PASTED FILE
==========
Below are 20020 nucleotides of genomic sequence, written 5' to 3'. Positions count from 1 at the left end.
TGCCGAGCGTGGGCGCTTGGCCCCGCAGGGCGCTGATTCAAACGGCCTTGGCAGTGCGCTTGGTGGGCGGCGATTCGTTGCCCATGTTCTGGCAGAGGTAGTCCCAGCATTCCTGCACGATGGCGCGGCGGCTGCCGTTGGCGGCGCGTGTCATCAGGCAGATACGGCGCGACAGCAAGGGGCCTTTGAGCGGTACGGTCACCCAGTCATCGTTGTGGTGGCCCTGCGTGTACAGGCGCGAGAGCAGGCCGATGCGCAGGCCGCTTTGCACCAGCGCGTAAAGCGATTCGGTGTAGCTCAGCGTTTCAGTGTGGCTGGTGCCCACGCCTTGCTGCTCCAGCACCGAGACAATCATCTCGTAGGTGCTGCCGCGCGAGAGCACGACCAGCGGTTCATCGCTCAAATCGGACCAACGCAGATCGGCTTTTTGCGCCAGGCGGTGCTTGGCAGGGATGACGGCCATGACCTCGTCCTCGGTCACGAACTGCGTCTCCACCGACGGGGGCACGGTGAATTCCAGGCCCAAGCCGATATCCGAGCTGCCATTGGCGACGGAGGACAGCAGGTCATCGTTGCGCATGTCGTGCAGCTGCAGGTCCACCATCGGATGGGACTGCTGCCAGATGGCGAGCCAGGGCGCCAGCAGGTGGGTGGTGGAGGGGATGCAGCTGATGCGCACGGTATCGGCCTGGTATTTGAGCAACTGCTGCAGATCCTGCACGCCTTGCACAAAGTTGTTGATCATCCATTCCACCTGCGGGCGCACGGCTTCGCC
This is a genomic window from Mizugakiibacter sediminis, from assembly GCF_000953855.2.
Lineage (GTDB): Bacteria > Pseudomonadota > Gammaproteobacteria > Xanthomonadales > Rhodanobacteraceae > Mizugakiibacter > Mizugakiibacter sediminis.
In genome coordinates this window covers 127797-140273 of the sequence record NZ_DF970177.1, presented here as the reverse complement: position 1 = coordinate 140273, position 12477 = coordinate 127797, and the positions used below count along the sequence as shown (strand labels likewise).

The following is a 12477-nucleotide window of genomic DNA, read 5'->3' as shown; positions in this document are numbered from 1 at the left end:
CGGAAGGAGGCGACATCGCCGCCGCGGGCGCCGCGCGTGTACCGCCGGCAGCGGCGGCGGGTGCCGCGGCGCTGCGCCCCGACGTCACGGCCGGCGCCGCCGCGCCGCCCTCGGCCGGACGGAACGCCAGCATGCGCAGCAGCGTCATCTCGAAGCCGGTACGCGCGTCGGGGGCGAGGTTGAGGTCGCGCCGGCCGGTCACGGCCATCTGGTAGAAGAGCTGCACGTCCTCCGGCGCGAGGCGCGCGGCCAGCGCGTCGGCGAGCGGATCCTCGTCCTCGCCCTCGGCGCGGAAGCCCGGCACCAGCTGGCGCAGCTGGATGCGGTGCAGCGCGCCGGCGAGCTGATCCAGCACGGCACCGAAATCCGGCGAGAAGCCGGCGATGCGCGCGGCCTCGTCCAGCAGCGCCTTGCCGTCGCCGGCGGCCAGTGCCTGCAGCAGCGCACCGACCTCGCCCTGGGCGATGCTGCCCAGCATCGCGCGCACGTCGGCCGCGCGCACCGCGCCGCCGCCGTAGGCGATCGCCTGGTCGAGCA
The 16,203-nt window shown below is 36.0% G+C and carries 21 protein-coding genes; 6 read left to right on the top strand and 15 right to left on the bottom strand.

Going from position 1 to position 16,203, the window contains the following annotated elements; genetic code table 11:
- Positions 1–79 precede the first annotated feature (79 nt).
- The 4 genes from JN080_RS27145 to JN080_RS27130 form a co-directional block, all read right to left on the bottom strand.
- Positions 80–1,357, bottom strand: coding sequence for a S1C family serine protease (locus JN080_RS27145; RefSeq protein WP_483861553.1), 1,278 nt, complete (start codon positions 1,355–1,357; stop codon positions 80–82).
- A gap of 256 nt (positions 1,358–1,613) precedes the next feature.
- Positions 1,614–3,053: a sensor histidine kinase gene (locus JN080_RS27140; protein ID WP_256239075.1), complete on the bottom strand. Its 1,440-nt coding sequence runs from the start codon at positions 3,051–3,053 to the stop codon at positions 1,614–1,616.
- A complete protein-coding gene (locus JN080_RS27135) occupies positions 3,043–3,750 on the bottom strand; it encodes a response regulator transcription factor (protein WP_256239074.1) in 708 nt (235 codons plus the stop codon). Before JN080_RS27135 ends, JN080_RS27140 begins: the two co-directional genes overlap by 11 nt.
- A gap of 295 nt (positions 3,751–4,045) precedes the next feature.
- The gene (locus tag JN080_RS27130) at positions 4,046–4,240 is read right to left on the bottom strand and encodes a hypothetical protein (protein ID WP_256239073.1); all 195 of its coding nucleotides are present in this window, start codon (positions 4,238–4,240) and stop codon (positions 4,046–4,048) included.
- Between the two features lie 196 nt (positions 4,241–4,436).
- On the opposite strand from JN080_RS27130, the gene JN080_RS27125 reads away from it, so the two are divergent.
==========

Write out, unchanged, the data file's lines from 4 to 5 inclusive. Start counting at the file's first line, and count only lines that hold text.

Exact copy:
Lineage (GTDB): Bacteria > Pseudomonadota > Gammaproteobacteria > Xanthomonadales > Rhodanobacteraceae > Mizugakiibacter > Mizugakiibacter sediminis.
In genome coordinates this window covers 127797-140273 of the sequence record NZ_DF970177.1, presented here as the reverse complement: position 1 = coordinate 140273, position 12477 = coordinate 127797, and the positions used below count along the sequence as shown (strand labels likewise).